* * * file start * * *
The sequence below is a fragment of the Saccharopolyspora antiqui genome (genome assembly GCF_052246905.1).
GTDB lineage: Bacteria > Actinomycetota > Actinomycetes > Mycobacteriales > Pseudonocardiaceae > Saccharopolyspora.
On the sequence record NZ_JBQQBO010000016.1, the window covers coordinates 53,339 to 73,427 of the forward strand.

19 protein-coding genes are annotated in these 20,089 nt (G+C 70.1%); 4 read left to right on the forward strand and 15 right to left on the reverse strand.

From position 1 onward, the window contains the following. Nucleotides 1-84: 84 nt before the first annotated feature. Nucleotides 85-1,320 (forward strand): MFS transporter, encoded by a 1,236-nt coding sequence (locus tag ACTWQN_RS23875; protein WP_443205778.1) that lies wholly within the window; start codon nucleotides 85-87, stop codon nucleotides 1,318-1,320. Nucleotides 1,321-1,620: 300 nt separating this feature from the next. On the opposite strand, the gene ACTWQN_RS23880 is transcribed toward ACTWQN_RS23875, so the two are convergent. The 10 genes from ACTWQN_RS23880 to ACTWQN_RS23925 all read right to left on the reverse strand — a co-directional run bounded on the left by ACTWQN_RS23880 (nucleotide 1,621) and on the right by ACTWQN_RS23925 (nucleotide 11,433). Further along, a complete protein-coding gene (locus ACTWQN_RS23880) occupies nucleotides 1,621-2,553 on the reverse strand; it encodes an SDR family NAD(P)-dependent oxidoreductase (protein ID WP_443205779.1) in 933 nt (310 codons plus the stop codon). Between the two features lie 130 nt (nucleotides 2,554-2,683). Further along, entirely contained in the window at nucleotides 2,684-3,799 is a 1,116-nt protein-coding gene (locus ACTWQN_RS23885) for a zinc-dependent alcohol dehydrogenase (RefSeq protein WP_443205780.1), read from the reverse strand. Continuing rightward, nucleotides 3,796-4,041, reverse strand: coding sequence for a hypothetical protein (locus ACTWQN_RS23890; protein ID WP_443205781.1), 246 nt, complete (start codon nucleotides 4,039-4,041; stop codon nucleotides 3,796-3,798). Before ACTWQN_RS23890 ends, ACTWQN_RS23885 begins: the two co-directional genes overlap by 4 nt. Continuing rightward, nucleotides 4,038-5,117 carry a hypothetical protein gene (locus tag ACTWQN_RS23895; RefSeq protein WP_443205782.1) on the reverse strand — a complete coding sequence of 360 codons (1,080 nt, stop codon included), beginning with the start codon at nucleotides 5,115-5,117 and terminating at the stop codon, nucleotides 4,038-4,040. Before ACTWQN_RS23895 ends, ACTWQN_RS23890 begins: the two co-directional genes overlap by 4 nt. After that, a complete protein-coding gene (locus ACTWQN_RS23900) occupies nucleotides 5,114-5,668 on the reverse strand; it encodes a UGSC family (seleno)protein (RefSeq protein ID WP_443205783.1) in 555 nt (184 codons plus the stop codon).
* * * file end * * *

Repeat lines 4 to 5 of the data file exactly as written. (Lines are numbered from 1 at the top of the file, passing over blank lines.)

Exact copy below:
19 protein-coding genes are annotated in these 20,089 nt (G+C 70.1%); 4 read left to right on the forward strand and 15 right to left on the reverse strand.

From position 1 onward, the window contains the following. Nucleotides 1-84: 84 nt before the first annotated feature. Nucleotides 85-1,320 (forward strand): MFS transporter, encoded by a 1,236-nt coding sequence (locus tag ACTWQN_RS23875; protein WP_443205778.1) that lies wholly within the window; start codon nucleotides 85-87, stop codon nucleotides 1,318-1,320. Nucleotides 1,321-1,620: 300 nt separating this feature from the next. On the opposite strand, the gene ACTWQN_RS23880 is transcribed toward ACTWQN_RS23875, so the two are convergent. The 10 genes from ACTWQN_RS23880 to ACTWQN_RS23925 all read right to left on the reverse strand — a co-directional run bounded on the left by ACTWQN_RS23880 (nucleotide 1,621) and on the right by ACTWQN_RS23925 (nucleotide 11,433). Further along, a complete protein-coding gene (locus ACTWQN_RS23880) occupies nucleotides 1,621-2,553 on the reverse strand; it encodes an SDR family NAD(P)-dependent oxidoreductase (protein ID WP_443205779.1) in 933 nt (310 codons plus the stop codon). Between the two features lie 130 nt (nucleotides 2,554-2,683). Further along, entirely contained in the window at nucleotides 2,684-3,799 is a 1,116-nt protein-coding gene (locus ACTWQN_RS23885) for a zinc-dependent alcohol dehydrogenase (RefSeq protein WP_443205780.1), read from the reverse strand. Continuing rightward, nucleotides 3,796-4,041, reverse strand: coding sequence for a hypothetical protein (locus ACTWQN_RS23890; protein ID WP_443205781.1), 246 nt, complete (start codon nucleotides 4,039-4,041; stop codon nucleotides 3,796-3,798). Before ACTWQN_RS23890 ends, ACTWQN_RS23885 begins: the two co-directional genes overlap by 4 nt. Continuing rightward, nucleotides 4,038-5,117 carry a hypothetical protein gene (locus tag ACTWQN_RS23895; RefSeq protein WP_443205782.1) on the reverse strand — a complete coding sequence of 360 codons (1,080 nt, stop codon included), beginning with the start codon at nucleotides 5,115-5,117 and terminating at the stop codon, nucleotides 4,038-4,040. Before ACTWQN_RS23895 ends, ACTWQN_RS23890 begins: the two co-directional genes overlap by 4 nt. After that, a complete protein-coding gene (locus ACTWQN_RS23900) occupies nucleotides 5,114-5,668 on the reverse strand; it encodes a UGSC family (seleno)protein (RefSeq protein ID WP_443205783.1) in 555 nt (184 codons plus the stop codon).